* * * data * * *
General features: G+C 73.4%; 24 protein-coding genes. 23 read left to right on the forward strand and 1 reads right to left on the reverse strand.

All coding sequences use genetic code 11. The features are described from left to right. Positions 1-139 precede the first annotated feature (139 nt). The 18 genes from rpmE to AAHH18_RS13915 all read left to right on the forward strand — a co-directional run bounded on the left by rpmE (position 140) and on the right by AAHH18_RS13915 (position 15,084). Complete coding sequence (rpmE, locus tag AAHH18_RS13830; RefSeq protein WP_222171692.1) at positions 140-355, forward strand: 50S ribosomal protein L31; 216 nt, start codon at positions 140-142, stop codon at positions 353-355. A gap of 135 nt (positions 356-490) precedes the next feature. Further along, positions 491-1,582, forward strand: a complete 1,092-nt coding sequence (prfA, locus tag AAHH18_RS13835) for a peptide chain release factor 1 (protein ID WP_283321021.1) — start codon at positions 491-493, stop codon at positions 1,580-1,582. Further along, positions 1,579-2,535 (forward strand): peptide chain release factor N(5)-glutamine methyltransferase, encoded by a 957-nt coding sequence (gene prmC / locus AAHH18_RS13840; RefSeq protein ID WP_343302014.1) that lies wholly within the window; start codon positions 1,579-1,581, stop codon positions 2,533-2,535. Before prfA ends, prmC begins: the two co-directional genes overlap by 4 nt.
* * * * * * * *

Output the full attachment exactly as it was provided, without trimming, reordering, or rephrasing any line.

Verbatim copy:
General features: G+C 73.4%; 24 protein-coding genes. 23 read left to right on the forward strand and 1 reads right to left on the reverse strand.

All coding sequences use genetic code 11. The features are described from left to right. Positions 1-139 precede the first annotated feature (139 nt). The 18 genes from rpmE to AAHH18_RS13915 all read left to right on the forward strand — a co-directional run bounded on the left by rpmE (position 140) and on the right by AAHH18_RS13915 (position 15,084). Complete coding sequence (rpmE, locus tag AAHH18_RS13830; RefSeq protein WP_222171692.1) at positions 140-355, forward strand: 50S ribosomal protein L31; 216 nt, start codon at positions 140-142, stop codon at positions 353-355. A gap of 135 nt (positions 356-490) precedes the next feature. Further along, positions 491-1,582, forward strand: a complete 1,092-nt coding sequence (prfA, locus tag AAHH18_RS13835) for a peptide chain release factor 1 (protein ID WP_283321021.1) — start codon at positions 491-493, stop codon at positions 1,580-1,582. Further along, positions 1,579-2,535 (forward strand): peptide chain release factor N(5)-glutamine methyltransferase, encoded by a 957-nt coding sequence (gene prmC / locus AAHH18_RS13840; RefSeq protein ID WP_343302014.1) that lies wholly within the window; start codon positions 1,579-1,581, stop codon positions 2,533-2,535. Before prfA ends, prmC begins: the two co-directional genes overlap by 4 nt.